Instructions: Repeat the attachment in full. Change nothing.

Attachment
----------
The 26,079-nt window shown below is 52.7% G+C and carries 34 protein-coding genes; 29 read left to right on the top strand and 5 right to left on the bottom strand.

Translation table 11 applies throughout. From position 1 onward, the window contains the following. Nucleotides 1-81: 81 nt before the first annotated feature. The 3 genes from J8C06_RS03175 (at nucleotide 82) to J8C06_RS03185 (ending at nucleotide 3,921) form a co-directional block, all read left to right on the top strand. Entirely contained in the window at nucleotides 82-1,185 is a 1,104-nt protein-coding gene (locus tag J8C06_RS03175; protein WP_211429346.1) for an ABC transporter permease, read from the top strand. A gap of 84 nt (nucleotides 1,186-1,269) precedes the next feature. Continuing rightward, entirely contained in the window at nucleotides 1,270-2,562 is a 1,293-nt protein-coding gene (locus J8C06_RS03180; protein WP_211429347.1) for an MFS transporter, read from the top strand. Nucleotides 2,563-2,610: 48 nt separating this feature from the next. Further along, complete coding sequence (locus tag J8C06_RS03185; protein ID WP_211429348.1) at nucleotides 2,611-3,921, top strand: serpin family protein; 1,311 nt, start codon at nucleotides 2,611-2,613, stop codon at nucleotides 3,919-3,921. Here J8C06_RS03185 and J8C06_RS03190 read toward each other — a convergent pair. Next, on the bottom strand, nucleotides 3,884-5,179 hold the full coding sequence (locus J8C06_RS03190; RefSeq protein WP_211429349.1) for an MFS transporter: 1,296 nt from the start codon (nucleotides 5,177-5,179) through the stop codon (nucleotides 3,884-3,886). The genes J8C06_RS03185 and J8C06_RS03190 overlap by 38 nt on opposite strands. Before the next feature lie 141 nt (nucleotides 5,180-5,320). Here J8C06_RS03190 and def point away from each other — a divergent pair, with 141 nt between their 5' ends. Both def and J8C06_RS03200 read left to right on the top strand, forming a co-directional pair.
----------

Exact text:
The 26,079-nt window shown below is 52.7% G+C and carries 34 protein-coding genes; 29 read left to right on the top strand and 5 right to left on the bottom strand.

Translation table 11 applies throughout. From position 1 onward, the window contains the following. Nucleotides 1-81: 81 nt before the first annotated feature. The 3 genes from J8C06_RS03175 (at nucleotide 82) to J8C06_RS03185 (ending at nucleotide 3,921) form a co-directional block, all read left to right on the top strand. Entirely contained in the window at nucleotides 82-1,185 is a 1,104-nt protein-coding gene (locus tag J8C06_RS03175; protein WP_211429346.1) for an ABC transporter permease, read from the top strand. A gap of 84 nt (nucleotides 1,186-1,269) precedes the next feature. Continuing rightward, entirely contained in the window at nucleotides 1,270-2,562 is a 1,293-nt protein-coding gene (locus J8C06_RS03180; protein WP_211429347.1) for an MFS transporter, read from the top strand. Nucleotides 2,563-2,610: 48 nt separating this feature from the next. Further along, complete coding sequence (locus tag J8C06_RS03185; protein ID WP_211429348.1) at nucleotides 2,611-3,921, top strand: serpin family protein; 1,311 nt, start codon at nucleotides 2,611-2,613, stop codon at nucleotides 3,919-3,921. Here J8C06_RS03185 and J8C06_RS03190 read toward each other — a convergent pair. Next, on the bottom strand, nucleotides 3,884-5,179 hold the full coding sequence (locus J8C06_RS03190; RefSeq protein WP_211429349.1) for an MFS transporter: 1,296 nt from the start codon (nucleotides 5,177-5,179) through the stop codon (nucleotides 3,884-3,886). The genes J8C06_RS03185 and J8C06_RS03190 overlap by 38 nt on opposite strands. Before the next feature lie 141 nt (nucleotides 5,180-5,320). Here J8C06_RS03190 and def point away from each other — a divergent pair, with 141 nt between their 5' ends. Both def and J8C06_RS03200 read left to right on the top strand, forming a co-directional pair.